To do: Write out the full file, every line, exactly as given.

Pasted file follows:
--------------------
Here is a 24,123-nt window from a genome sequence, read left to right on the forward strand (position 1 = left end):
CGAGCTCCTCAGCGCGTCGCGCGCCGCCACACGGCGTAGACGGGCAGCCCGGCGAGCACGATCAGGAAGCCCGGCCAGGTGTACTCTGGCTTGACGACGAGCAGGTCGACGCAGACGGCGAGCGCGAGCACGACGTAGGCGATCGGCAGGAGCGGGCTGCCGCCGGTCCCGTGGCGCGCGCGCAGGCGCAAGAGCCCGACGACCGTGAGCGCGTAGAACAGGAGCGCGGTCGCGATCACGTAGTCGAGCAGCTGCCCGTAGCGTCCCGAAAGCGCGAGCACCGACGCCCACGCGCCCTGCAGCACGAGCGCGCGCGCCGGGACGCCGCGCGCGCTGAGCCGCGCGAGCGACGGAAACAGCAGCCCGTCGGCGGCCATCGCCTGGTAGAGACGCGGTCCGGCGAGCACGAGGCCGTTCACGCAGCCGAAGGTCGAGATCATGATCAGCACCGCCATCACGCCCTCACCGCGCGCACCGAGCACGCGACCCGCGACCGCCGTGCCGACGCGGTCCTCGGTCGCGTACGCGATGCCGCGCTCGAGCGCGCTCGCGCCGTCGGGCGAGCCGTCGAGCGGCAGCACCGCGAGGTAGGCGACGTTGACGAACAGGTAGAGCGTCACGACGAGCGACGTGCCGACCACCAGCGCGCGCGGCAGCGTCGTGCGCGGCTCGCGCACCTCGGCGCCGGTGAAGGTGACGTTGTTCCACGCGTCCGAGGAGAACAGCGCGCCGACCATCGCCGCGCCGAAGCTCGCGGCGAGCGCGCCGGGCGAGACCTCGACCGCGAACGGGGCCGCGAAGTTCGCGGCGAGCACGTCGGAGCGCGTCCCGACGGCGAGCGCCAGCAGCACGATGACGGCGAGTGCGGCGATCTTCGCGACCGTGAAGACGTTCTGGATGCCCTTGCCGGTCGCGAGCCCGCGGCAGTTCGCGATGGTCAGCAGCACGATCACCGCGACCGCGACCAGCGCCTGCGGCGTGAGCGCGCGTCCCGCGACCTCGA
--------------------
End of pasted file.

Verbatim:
Here is a 24,123-nt window from a genome sequence, read left to right on the forward strand (position 1 = left end):
CGAGCTCCTCAGCGCGTCGCGCGCCGCCACACGGCGTAGACGGGCAGCCCGGCGAGCACGATCAGGAAGCCCGGCCAGGTGTACTCTGGCTTGACGACGAGCAGGTCGACGCAGACGGCGAGCGCGAGCACGACGTAGGCGATCGGCAGGAGCGGGCTGCCGCCGGTCCCGTGGCGCGCGCGCAGGCGCAAGAGCCCGACGACCGTGAGCGCGTAGAACAGGAGCGCGGTCGCGATCACGTAGTCGAGCAGCTGCCCGTAGCGTCCCGAAAGCGCGAGCACCGACGCCCACGCGCCCTGCAGCACGAGCGCGCGCGCCGGGACGCCGCGCGCGCTGAGCCGCGCGAGCGACGGAAACAGCAGCCCGTCGGCGGCCATCGCCTGGTAGAGACGCGGTCCGGCGAGCACGAGGCCGTTCACGCAGCCGAAGGTCGAGATCATGATCAGCACCGCCATCACGCCCTCACCGCGCGCACCGAGCACGCGACCCGCGACCGCCGTGCCGACGCGGTCCTCGGTCGCGTACGCGATGCCGCGCTCGAGCGCGCTCGCGCCGTCGGGCGAGCCGTCGAGCGGCAGCACCGCGAGGTAGGCGACGTTGACGAACAGGTAGAGCGTCACGACGAGCGACGTGCCGACCACCAGCGCGCGCGGCAGCGTCGTGCGCGGCTCGCGCACCTCGGCGCCGGTGAAGGTGACGTTGTTCCACGCGTCCGAGGAGAACAGCGCGCCGACCATCGCCGCGCCGAAGCTCGCGGCGAGCGCGCCGGGCGAGACCTCGACCGCGAACGGGGCCGCGAAGTTCGCGGCGAGCACGTCGGAGCGCGTCCCGACGGCGAGCGCCAGCAGCACGATGACGGCGAGTGCGGCGATCTTCGCGACCGTGAAGACGTTCTGGATGCCCTTGCCGGTCGCGAGCCCGCGGCAGTTCGCGATGGTCAGCAGCACGATCACCGCGACCGCGACCAGCGCCTGCGGCGTGAGCGCGCGTCCCGCGACCTCGA